For architecture fans, Chicago is the place to walk and gawk.
© Beth Gauper
A cruise boat heads west from the Michigan Avenue bridge, past the art-deco Mather Tower and Helmut Jahn's studio atop the neo-baroque Jewelers Building.
In Chicago, there’s great people-watching — but the building-watching is even better.
The city is best known for humongous buildings — the Willis (Sears) Tower, 875 N. Michigan Ave. (the Hancock Center), the Aon Center. But clustered around their knees are others that attract tourists from all over the world, buildings with so much flair it’s tempting to give them personalities.
There’s Helmut Jahn’s Thompson Center, the brassy showgirl with the heart of gold, and Ludwig Mies van der Rohe’s Federal Plaza, the geek with the thick black glasses.
Two Prudential Plaza is Miss Congeniality — Chicagoans were so bored by Pru One that the company made Pru Two a twin of the beloved Chrysler Building in New York. Philip Johnson’s slick 190 South LaSalle is a yuppie with too much money.
There’s no sense being overly reverent about Chicago architecture; Chicagoans themselves argue about it all the time. And who cares if the guy who designed all those boxes is the greatest architect of the 20th century?
I’m not exactly an idiot about architecture, which is to say I know a dentil from a lentil — though, in truth, the two look much alike when put in rows.
But after a few trips to Chicago, I was wondering: Why is Mies van der Rohe so revered? What exactly is post-modernism? Is that big red library old or new?
So I turned myself over to the volunteer guides of the Chicago Architecture Center, who crisscross the city trailing flocks of students. My first guide was Mary Gerding, to whom I confessed my undeveloped palate for the glass-and-steel boxes of the International style.
Luckily, she seemed to understand.
“As I’ve learned more, I like it more,’’ Gerding said. “Before, I would’ve walked through the Federal Plaza and thought, 'Huh.' ’’
One Friday in June, 35 of us showed up at foundation headquarters on Michigan Avenue for the two-hour Modern Skyscrapers tour, one of dozens offered by foot, boat, bike, train and bus.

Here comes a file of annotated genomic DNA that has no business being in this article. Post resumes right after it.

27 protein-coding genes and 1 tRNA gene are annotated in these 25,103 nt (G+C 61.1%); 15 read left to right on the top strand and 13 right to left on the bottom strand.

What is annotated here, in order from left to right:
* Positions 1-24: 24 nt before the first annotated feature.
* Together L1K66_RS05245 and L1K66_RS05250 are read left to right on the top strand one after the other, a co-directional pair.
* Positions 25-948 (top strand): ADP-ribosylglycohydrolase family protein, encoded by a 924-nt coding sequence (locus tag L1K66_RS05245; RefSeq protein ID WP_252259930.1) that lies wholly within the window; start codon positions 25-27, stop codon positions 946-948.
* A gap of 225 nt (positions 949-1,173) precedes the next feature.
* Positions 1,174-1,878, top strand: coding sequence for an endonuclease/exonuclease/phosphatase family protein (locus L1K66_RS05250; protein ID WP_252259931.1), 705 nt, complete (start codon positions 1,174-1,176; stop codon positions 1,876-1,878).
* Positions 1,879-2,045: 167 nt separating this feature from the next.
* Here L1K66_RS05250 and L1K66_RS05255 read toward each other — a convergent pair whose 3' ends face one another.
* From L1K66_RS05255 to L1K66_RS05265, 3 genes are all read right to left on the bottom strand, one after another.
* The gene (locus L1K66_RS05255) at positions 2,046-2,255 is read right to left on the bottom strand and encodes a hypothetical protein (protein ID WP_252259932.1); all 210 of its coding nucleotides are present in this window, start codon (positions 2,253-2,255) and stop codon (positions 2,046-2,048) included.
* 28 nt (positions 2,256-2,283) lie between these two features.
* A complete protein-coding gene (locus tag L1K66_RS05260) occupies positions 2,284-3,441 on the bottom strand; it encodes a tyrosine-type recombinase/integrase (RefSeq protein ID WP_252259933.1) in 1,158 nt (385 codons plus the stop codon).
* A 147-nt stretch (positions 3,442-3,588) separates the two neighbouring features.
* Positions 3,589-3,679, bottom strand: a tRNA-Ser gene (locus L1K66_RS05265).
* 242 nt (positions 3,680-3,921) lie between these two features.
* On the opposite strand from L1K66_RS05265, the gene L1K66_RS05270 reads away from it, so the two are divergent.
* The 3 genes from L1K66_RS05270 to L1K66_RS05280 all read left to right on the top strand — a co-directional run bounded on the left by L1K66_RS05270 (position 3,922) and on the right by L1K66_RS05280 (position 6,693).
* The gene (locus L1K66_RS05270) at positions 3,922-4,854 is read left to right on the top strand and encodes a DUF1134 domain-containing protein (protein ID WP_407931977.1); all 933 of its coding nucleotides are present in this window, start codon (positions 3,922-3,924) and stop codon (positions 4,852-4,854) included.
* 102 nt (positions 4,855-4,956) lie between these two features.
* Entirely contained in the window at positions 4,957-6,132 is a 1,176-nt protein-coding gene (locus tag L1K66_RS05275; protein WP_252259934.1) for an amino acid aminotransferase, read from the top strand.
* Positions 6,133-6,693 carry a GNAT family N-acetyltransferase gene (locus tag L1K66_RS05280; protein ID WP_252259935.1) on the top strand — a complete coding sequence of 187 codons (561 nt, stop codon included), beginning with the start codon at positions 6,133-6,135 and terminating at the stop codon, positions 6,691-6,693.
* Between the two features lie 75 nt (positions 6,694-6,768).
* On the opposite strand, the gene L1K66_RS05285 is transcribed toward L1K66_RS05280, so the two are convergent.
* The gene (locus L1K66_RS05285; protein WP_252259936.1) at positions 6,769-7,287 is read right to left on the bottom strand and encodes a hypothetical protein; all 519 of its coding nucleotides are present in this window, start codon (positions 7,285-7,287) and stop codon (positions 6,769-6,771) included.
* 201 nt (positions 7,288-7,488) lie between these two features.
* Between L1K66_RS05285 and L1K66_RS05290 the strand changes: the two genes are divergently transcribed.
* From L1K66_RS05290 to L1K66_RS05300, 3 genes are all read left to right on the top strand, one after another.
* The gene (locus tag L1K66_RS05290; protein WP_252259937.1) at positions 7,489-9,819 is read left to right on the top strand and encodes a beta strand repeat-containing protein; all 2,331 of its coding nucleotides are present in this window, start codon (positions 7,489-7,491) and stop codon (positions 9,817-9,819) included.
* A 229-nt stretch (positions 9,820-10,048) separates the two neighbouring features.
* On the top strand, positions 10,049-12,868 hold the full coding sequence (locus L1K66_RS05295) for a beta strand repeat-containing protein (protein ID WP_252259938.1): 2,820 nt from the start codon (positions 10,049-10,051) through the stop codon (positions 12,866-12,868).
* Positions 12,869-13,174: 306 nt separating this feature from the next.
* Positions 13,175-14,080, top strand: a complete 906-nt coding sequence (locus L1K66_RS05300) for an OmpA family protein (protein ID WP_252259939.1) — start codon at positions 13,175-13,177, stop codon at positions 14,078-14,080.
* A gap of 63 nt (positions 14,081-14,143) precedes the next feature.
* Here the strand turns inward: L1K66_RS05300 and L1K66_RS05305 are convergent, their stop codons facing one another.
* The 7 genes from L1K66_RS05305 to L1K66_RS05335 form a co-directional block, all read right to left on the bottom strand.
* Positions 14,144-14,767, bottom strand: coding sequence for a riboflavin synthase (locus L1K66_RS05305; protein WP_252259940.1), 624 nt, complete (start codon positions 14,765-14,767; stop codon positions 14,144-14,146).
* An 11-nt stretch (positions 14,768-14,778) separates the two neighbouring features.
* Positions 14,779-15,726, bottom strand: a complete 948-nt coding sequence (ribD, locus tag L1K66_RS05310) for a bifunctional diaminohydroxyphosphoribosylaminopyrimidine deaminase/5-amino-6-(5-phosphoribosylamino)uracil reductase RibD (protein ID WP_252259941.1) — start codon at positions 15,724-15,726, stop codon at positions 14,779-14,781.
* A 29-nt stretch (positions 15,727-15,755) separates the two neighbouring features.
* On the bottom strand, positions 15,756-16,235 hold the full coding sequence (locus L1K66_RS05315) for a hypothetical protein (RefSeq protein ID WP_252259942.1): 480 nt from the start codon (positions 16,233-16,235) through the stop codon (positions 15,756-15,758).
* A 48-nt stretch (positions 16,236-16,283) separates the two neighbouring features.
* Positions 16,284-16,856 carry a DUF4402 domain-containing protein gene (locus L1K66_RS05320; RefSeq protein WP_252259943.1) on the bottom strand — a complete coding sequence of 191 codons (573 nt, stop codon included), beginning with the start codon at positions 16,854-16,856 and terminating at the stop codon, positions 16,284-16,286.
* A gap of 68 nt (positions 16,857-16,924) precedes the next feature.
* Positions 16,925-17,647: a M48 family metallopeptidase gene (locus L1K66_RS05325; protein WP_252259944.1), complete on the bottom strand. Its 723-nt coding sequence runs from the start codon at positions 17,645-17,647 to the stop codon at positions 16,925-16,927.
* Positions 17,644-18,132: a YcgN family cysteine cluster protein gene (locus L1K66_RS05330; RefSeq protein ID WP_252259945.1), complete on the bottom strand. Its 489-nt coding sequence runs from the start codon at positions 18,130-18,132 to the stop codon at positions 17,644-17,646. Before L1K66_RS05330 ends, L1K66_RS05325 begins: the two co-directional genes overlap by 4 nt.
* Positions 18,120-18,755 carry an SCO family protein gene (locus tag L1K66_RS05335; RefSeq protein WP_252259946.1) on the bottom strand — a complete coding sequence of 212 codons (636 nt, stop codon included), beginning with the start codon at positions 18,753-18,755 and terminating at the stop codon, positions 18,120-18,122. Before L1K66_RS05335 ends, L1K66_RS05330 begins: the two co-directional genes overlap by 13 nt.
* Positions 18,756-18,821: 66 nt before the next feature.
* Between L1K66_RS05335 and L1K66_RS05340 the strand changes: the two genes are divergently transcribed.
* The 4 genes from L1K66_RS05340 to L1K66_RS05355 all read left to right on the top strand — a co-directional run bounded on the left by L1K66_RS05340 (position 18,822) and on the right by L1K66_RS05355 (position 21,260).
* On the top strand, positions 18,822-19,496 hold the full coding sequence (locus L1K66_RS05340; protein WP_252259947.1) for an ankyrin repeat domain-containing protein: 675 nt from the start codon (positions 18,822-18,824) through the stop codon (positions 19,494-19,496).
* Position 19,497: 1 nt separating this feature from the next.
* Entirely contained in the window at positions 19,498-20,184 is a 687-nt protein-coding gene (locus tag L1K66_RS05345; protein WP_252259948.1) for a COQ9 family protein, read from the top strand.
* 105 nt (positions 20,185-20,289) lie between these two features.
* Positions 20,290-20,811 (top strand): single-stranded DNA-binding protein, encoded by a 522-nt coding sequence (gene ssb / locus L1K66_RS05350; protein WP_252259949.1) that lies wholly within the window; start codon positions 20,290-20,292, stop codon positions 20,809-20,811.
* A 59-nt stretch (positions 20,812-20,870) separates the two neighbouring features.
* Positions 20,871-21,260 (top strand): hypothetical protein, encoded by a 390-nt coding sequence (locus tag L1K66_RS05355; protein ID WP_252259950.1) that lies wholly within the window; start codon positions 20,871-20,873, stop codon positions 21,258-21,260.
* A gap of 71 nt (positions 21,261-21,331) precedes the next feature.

I attached myself to the group led by Gerding, who explained the important dates in Chicago’s architectural history.
© Beth Gauper
Helmut Jahn's brassy Thompson Center has drawn mixed reviews.
In 1871, the city burned and had to be rebuilt, and in 1893, architects vied to build pavilions for the Columbian Exposition, which brought 27 million visitors to town.
In 1955, the first “big’’ building went up after the architectural drought of the Depression and Second World War.
On our way into the Loop, she pointed out the 1990 Pru Two, a post-modern reaction to the severely boxy modernism of 1955’s Pru One, and the 1974 Aon Building, object of local derision because it began shedding its marble skin less than a decade after it was built.
And we pondered the 1991 Harold Washington Library Center, built in the Beaux-Arts civic style popular a century earlier, but with modernist touches in its glass-and-steel attic and post-modern ornaments capping its corners like Cubist gargoyles.
“That’s one thing the post-modernists will do, is take a decoration and blow it out of scale,’’ Gerding said.
Then we walked down Dearborn to Federal Plaza, built by Mies van der Rohe, a German-born anti-Speer who rejected the fussiness and pomposity of classical and Beaux-Arts edifices.
“He thought beauty was in simplicity of scale, and the quality of the materials used,’’ she said. “He’s often quoted as saying, ‘Less is more,’ and ‘God is in the details.’ ’’
We all gazed at the building, black I-beams clamped all over its glass surface. There was another glass box next to it, and a third across the street: Huh.